Hybrid peripheral nerve sheath tumor

Case report

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In recent literature, there have been case reports of an extremely rare entity characterized by hybrid peripheral nerve tumors consisting of elements of neurofibroma, schwannoma, and/or perineurioma. The authors present a unique case of a patient with multiple painful hybrid tumors with negative genetic testing for neurofibromatosis Type 1 and no clinical evidence of neurofibromatosis Type 2 or schwannomatosis.

A 28-year-old woman presented with tentatively diagnosed schwannomatosis. She had painful bilateral retromastoid scalp tumors as well as multiple other painful tumors in the distribution of the saphenous, femoral, and sciatic nerves. Her family history was significant for a paternal grandfather with a solitary schwannoma. The patient underwent multiple surgical procedures for tumor resection, including tumors in the regions of the retromastoid scalp, bilateral sciatic nerves, left femoral nerve, and left axilla. These tumors were examined and evaluated histologically. Within the tumors, components of both neurofibromas and schwannomas were found, even though these 2 peripheral nerve sheath tumors have been long considered to be distinct entities. This case report suggests a distinct syndrome that has not previously been appreciated.

Abbreviations used in this paper:EMA = epithelial membrane antigen; NF1 = neurofibromatosis Type 1; NF2 = neurofibromatosis Type 2; PNST = peripheral nerve sheath tumor.

Article Information

Address correspondence to: Shih-Shan Lang, M.D., Department of Neurosurgery, Hospital of the University of Pennsylvania, 3 Silverstein, 3400 Spruce Street, Philadelphia, Pennsylvania 19104. email: shihshan.lang@uphs.upenn.edu.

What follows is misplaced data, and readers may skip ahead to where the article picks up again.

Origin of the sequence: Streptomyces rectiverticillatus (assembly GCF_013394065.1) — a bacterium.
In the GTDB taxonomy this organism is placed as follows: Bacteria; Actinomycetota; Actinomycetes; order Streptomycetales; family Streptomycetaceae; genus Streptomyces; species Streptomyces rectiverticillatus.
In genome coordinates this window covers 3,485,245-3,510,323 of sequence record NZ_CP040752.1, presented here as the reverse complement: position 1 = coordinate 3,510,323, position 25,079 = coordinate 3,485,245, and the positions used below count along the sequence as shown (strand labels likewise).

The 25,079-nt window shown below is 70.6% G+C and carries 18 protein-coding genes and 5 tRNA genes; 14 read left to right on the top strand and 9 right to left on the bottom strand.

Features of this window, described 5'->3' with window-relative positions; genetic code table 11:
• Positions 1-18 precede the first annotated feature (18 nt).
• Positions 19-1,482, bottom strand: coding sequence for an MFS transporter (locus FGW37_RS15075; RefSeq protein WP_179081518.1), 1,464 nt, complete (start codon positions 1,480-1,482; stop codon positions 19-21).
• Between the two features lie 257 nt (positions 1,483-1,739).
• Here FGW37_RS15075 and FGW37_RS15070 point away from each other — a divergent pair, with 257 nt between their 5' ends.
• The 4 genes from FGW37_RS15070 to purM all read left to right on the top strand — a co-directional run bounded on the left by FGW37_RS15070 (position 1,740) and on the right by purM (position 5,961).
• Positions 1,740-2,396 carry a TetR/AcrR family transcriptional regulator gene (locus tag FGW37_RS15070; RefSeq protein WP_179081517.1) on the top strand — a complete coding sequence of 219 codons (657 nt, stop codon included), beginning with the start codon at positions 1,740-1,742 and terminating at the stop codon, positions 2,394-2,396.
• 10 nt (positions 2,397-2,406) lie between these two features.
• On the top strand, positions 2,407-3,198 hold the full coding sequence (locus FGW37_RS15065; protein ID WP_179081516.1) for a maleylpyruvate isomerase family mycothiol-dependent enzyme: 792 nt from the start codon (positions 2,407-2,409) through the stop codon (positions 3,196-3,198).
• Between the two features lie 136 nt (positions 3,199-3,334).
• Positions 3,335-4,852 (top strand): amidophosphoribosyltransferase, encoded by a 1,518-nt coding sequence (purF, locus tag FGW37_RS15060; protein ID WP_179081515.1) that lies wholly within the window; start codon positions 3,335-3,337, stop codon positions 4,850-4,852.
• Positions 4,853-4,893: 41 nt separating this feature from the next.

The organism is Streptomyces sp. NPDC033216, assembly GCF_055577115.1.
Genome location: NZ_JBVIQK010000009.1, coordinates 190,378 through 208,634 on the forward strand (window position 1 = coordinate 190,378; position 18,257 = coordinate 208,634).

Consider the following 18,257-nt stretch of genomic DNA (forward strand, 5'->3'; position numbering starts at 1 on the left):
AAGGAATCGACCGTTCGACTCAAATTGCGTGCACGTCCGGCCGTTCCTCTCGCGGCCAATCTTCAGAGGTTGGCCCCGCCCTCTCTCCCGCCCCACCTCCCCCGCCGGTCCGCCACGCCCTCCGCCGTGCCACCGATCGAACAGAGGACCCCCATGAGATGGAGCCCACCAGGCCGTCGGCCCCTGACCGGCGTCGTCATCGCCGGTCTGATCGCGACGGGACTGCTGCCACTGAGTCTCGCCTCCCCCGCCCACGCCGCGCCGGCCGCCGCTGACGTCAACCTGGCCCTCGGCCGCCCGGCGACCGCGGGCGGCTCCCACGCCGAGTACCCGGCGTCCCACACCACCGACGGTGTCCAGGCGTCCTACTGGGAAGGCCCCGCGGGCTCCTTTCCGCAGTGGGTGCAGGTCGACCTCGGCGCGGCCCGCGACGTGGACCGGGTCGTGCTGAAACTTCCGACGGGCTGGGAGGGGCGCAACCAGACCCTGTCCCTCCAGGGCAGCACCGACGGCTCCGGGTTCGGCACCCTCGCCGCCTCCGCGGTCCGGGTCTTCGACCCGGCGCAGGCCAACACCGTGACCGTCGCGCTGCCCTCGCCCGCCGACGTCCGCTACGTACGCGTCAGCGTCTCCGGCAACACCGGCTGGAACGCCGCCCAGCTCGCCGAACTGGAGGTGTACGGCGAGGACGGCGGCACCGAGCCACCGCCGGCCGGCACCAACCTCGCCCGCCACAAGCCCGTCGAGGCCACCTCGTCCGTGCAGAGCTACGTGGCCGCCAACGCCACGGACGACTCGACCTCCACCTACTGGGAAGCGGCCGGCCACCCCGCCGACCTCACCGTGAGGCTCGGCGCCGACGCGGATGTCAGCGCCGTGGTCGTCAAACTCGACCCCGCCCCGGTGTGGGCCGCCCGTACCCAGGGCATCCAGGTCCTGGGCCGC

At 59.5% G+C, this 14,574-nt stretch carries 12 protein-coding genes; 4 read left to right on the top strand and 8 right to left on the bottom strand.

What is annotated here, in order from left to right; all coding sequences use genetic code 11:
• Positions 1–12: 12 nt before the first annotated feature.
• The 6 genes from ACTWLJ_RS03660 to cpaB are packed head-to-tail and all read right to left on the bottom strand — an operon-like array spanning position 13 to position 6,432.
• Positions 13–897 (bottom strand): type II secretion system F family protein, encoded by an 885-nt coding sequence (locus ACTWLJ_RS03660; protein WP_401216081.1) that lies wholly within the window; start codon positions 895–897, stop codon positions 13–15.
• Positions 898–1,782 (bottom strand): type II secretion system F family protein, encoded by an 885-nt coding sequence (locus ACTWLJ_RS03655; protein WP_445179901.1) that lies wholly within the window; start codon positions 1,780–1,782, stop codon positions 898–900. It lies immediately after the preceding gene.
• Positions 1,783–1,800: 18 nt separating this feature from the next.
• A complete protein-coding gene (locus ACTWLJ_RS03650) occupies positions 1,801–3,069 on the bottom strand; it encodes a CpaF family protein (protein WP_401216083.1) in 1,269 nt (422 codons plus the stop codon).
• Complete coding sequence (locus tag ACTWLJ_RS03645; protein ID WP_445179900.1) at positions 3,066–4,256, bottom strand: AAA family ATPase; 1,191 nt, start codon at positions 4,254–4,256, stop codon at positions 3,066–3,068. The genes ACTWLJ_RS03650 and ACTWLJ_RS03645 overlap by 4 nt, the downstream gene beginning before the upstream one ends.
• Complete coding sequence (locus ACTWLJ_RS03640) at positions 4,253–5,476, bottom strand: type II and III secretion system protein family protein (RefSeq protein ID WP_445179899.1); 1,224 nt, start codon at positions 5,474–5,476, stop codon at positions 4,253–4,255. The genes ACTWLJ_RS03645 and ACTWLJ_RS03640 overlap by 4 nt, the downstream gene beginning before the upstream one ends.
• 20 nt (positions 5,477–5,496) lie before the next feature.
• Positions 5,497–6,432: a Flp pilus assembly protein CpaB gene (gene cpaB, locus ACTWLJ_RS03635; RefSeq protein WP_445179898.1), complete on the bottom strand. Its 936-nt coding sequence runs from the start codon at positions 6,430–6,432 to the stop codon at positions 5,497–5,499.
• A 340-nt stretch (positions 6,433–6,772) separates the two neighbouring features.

Please include this information when citing this paper: published online September 14, 2012; DOI: 10.3171/2012.8.JNS111841.

© AANS, except where prohibited by US copyright law.

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Figures

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    a: Coronal STIR sequence through the upper chest and left upper arm demonstrating the presence of high-signal masses involving multiple intercostal nerves and the proximal median nerve. b: Coronal STIR sequence through the pelvis and thighs demonstrating diffuse involvement of bilateral sacral and sciatic nerves by high-signal nerve sheath tumors. c: Axial STIR sequence through the pelvis demonstrating multiple high-signal masses involving the sacral nerves. d: Axial, fat-saturated T1-weighted MRI sequence obtained through the same level as in panel c after the injection of Gd contrast agent. Note patterns of both peripheral enhancement and lack of enhancement of the masses, reflecting relative avascularity of the nonenhancing regions.

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    Photomicrographs. a: Low-power image depicting the classic neurofibromatous morphology comprising spindle cells with abundant intervening collagen bundles in a loose myxoid stroma. b: High-power image depicting tumor cells with dense, eosinophilic collagen bundles resembling shredded carrots. c: Low-power image of a distinct schwannoma tumorlet (arrow), surrounded by neurofibromatous elements. d: Schwannoma tumorlets with classic compact Antoni A morphology comprising densely packed, concentric layers of Schwann cells and adjacent Antoni B areas (arrow). e: Low-power image depicting close association of onion bulb structures with the schwannoma tumorlets. f: High-power image of the onion bulb structures. H & E. Bar = 500 μm (a); 250 μm (c and e); and 100 μm (b, d, and f).

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    Immunohistochemical profile of the hybrid tumors. a–c: S100 staining of the neurofibroma (a), schwannoma tumorlet (b), and onion bulb formations (c). d: EMA staining is confined to the perineurium (arrow). Note the negative EMA staining in the onion bulbs (asterisk). e: CD34 staining highlighting stromal support cells and scattered vasculature. f: Neurofilament stain (NF-TA51) highlighting sparse encompassed axonal processes. g: INI-1 nuclear staining is preserved in the tumor cells, including the schwannoma tumorlets depicted here. Bar = 100 μm.

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